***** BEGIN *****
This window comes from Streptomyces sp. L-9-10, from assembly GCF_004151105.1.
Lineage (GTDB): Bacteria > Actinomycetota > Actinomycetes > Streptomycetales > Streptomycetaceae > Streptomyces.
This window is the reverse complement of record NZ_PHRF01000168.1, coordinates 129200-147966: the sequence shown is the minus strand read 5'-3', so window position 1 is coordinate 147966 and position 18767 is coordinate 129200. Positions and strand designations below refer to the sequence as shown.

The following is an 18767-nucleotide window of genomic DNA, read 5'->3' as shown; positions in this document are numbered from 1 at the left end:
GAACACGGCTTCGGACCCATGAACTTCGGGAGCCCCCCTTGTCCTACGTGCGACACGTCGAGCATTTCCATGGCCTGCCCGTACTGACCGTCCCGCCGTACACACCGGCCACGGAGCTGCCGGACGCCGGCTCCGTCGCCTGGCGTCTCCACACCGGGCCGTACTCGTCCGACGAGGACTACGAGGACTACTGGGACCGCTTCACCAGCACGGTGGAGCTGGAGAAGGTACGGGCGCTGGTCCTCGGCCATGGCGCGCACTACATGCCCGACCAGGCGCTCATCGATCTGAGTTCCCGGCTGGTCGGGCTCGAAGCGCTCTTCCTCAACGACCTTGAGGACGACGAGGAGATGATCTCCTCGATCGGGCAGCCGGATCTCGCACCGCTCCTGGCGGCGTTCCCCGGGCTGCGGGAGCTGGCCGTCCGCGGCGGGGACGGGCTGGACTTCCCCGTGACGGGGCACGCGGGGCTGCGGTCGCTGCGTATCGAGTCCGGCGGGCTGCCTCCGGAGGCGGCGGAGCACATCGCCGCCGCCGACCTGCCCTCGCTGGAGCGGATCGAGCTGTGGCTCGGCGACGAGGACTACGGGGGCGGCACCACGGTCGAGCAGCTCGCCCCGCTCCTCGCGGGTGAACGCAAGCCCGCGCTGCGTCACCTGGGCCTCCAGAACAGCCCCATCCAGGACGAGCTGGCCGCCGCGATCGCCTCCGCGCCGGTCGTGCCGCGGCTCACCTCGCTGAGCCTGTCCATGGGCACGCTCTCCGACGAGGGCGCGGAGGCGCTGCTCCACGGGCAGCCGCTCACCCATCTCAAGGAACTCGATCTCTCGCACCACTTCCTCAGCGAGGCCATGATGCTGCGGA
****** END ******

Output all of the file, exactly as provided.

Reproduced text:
This window comes from Streptomyces sp. L-9-10, from assembly GCF_004151105.1.
Lineage (GTDB): Bacteria > Actinomycetota > Actinomycetes > Streptomycetales > Streptomycetaceae > Streptomyces.
This window is the reverse complement of record NZ_PHRF01000168.1, coordinates 129200-147966: the sequence shown is the minus strand read 5'-3', so window position 1 is coordinate 147966 and position 18767 is coordinate 129200. Positions and strand designations below refer to the sequence as shown.

The following is an 18767-nucleotide window of genomic DNA, read 5'->3' as shown; positions in this document are numbered from 1 at the left end:
GAACACGGCTTCGGACCCATGAACTTCGGGAGCCCCCCTTGTCCTACGTGCGACACGTCGAGCATTTCCATGGCCTGCCCGTACTGACCGTCCCGCCGTACACACCGGCCACGGAGCTGCCGGACGCCGGCTCCGTCGCCTGGCGTCTCCACACCGGGCCGTACTCGTCCGACGAGGACTACGAGGACTACTGGGACCGCTTCACCAGCACGGTGGAGCTGGAGAAGGTACGGGCGCTGGTCCTCGGCCATGGCGCGCACTACATGCCCGACCAGGCGCTCATCGATCTGAGTTCCCGGCTGGTCGGGCTCGAAGCGCTCTTCCTCAACGACCTTGAGGACGACGAGGAGATGATCTCCTCGATCGGGCAGCCGGATCTCGCACCGCTCCTGGCGGCGTTCCCCGGGCTGCGGGAGCTGGCCGTCCGCGGCGGGGACGGGCTGGACTTCCCCGTGACGGGGCACGCGGGGCTGCGGTCGCTGCGTATCGAGTCCGGCGGGCTGCCTCCGGAGGCGGCGGAGCACATCGCCGCCGCCGACCTGCCCTCGCTGGAGCGGATCGAGCTGTGGCTCGGCGACGAGGACTACGGGGGCGGCACCACGGTCGAGCAGCTCGCCCCGCTCCTCGCGGGTGAACGCAAGCCCGCGCTGCGTCACCTGGGCCTCCAGAACAGCCCCATCCAGGACGAGCTGGCCGCCGCGATCGCCTCCGCGCCGGTCGTGCCGCGGCTCACCTCGCTGAGCCTGTCCATGGGCACGCTCTCCGACGAGGGCGCGGAGGCGCTGCTCCACGGGCAGCCGCTCACCCATCTCAAGGAACTCGATCTCTCGCACCACTTCCTCAGCGAGGCCATGATGCTGCGGA